PFAS found at Atlanta landfill

News Photo by Steve Schulwitz Jewell’s Disposal employee Chris Prevost empties a dumpster from the Alpena Senior Citizens Center into a garbage truck today. After the truck is full, it is taken to the landfill near Atlanta, where per- and polyfluoroalkyl substances, also known as PFAS, levels just above state standards were recently discovered in a well.

LOUD TOWNSHIP — Last year, the Montmorency-Oscoda-Alpena Solid Waste Authority volunteered to test its landfill near Atlanta for per- and polyfluoroalkyl substances, also known as PFAS.

After its first round of testing, the landfill ended up on the state’s list of PFAS-contaminated sites under investigation for groundwater contamination. There is little risk to drinking water in the area, officials say.

Landfill Administrator Connie Gerrie said samples were taken from wells at the landfill last fall, but the results were delayed because of the COVID-19 pandemic. The results finally arrived earlier this month, and one of the wells showed PFAS levels at 8.5 parts per trillion, which is slightly higher than what the state says is an acceptable level.

While the landfill was waiting for the results, the state lowered the amount of PFAS it considers safe from 70 ppt, which is the U.S. Environmental Protection Agency’s standard, to 8 ppt, effective Aug. 3. Many Michigan representatives in the nation’s capital are calling for the federal standard to also be lowered.

PFAS are found in many household items tossed into the trash. Scientists now consider the chemicals a long-term health risk, hurting everything from women’s ability to get pregnant to infant development.

The Michigan Department of Energy, Great Lakes, and Environment recently added 38 new PFAS locations to the state’s watch list, nearly all of them landfills, recycling centers, or large manufacturing sites, EGLE Assistant District Supervisor John Ozoga said.

Ozoga said he believes the contamination happened years ago, when landfills weren’t required to install liners to prevent leachate — water that permeates through the trash — from filtering into the ground.

Ozoga said landfills are now mandated to have protective liners, which make it nearly impossible for the leachate to penetrate the ground.

The landfill in Montmorency County had the lowest amount of contamination detected among sites on the watch list, and Ozoga said the level over the limit detected in the landfill well is so small it is difficult for the human mind to comprehend.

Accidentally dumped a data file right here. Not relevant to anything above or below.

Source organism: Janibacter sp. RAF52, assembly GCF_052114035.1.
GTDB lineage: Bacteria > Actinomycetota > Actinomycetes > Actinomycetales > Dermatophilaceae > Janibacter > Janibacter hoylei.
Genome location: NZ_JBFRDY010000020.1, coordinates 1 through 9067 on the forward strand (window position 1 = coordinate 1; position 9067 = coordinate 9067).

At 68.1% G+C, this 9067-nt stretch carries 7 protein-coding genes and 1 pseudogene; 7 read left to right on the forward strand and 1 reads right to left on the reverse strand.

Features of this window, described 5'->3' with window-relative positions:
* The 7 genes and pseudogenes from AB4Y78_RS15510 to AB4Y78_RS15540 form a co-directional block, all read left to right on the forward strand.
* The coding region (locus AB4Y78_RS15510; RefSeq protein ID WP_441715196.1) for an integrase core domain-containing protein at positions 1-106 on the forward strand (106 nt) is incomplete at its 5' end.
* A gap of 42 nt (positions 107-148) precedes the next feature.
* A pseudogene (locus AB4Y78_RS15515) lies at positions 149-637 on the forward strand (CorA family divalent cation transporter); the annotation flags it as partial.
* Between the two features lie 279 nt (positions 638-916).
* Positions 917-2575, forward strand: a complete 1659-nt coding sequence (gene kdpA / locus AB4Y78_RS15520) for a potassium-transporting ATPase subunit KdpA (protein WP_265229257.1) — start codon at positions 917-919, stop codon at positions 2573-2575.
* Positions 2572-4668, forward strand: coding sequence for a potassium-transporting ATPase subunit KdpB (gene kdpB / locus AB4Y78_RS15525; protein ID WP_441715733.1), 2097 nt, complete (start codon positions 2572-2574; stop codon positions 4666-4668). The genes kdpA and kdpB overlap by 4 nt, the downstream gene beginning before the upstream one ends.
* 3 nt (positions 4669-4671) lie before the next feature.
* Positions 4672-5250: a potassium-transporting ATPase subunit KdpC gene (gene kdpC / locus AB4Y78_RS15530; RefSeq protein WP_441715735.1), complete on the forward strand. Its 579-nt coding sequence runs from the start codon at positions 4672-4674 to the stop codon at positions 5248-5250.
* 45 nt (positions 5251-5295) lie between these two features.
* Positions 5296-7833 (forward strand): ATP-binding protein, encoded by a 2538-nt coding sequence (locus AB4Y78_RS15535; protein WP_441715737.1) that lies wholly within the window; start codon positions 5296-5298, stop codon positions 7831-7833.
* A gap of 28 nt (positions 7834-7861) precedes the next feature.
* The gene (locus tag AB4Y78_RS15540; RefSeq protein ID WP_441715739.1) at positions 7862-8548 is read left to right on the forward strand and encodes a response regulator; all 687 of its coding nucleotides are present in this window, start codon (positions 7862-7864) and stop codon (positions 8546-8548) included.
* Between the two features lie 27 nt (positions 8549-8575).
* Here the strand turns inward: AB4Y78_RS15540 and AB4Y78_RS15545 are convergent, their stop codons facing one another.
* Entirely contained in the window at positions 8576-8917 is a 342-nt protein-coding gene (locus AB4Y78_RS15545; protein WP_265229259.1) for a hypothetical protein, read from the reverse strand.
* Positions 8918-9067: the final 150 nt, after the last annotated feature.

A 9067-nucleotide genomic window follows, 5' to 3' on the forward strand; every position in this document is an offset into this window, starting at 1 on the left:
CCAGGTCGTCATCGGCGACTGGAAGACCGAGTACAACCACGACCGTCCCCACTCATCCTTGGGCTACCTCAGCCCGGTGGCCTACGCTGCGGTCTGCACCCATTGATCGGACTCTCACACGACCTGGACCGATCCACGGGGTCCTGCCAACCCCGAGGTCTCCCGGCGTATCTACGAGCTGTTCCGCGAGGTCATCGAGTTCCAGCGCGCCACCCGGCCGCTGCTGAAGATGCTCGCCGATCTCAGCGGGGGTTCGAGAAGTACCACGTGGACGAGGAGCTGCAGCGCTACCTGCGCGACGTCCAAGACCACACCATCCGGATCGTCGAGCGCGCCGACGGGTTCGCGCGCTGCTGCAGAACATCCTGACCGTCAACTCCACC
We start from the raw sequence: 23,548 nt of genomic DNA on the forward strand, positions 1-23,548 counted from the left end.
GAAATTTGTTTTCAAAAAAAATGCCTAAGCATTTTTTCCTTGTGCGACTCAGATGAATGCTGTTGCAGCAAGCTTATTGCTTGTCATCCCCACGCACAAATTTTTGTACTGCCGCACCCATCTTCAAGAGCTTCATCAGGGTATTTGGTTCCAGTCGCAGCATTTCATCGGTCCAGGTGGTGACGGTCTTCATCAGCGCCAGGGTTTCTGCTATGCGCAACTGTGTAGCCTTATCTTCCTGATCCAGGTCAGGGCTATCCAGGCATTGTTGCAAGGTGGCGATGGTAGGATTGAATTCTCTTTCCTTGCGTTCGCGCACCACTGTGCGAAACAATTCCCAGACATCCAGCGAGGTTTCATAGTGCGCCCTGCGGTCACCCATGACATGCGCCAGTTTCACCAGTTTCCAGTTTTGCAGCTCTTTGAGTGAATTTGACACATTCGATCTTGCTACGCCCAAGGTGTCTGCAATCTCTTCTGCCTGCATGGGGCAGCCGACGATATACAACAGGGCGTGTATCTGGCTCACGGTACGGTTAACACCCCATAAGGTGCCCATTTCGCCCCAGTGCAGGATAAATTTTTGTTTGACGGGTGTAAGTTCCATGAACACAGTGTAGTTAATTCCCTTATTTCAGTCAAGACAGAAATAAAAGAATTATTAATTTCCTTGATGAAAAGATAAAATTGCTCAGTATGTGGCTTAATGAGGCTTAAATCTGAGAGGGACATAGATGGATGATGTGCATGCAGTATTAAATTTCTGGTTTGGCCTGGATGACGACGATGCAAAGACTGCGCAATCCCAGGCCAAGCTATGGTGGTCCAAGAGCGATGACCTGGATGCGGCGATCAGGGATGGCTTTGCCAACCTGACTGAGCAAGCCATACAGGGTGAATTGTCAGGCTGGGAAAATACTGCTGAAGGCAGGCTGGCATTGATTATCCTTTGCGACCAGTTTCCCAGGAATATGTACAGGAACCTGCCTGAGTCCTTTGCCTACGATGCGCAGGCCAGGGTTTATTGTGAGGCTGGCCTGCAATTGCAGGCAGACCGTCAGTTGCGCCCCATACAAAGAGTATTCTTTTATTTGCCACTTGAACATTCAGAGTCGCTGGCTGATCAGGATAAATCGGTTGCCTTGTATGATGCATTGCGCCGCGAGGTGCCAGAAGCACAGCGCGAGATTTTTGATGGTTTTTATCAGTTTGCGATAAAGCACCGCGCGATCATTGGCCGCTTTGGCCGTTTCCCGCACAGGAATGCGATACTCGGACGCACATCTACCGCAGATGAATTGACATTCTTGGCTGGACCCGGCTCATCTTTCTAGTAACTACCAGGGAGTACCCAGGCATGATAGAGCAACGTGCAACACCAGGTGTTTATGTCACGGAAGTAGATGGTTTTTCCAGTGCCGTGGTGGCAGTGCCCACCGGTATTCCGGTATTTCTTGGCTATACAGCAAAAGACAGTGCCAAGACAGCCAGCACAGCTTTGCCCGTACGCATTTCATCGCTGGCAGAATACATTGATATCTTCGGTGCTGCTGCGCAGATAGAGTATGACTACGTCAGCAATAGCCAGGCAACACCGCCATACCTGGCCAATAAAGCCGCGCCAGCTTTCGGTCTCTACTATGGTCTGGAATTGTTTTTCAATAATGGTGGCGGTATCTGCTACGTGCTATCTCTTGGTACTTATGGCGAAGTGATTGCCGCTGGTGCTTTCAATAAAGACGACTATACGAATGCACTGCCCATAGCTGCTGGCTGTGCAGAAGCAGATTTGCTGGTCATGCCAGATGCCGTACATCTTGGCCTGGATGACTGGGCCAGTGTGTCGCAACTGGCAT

“This amount pretty much pushes man’s ability, and technologies, to detect and comprehend,” he said. “This is a very, very low amount we are talking about, here.”

Ozoga said that, whatever the state decides is the proper remedy for the PFAS issue at the landfill, it will likely cost the MOA money. No local government pays for the landfill.

“There most certainly will be a cost for them,” Ozoga said. “They may need more wells and more testing, just to be sure this stuff isn’t getting off the site.”

Drinking water contamination near the landfill is not a large concern right now, Gerrie, the landfill administrator, said. She said nobody near the landfill is allowed to have a well for drinking water.

“The landfill has a restrictive covenant, which prohibits consumption of the perched groundwater in the affected areas,” Gerrie said. “Signage has been posted around the area prohibiting the use of drinking water wells. Looking at our area map, I would not expect private wells needing to be tested at this time. I believe the closest resident down-gradient from this well is around three miles away.”

Gerrie said the landfill board knew there would be some PFAS detected, but she admitted she was taken a bit by surprise at the level.

She wants residents to know that the presence of PFAS at the facility is not from negligence and insists the landfill will continue to follow state guidelines and protect the environment and public. Gerrie said there will be more tests done this quarter and she is eager to learn more about the issue.

“We knew there would be some, because it is in everything, and almost everything comes into the landfill,” Gerrie said. “It may, or may not cause us a bunch of headaches. I’m bummed, because it makes us look bad, and we didn’t do anything wrong.”

PFAS contamination also has been detected at the Alpena Combat Readiness Training Center and the former Alpena Hide and Leather Co. tanning facility on Johnson Street. Drinking water is not believed to be threatened at either site.


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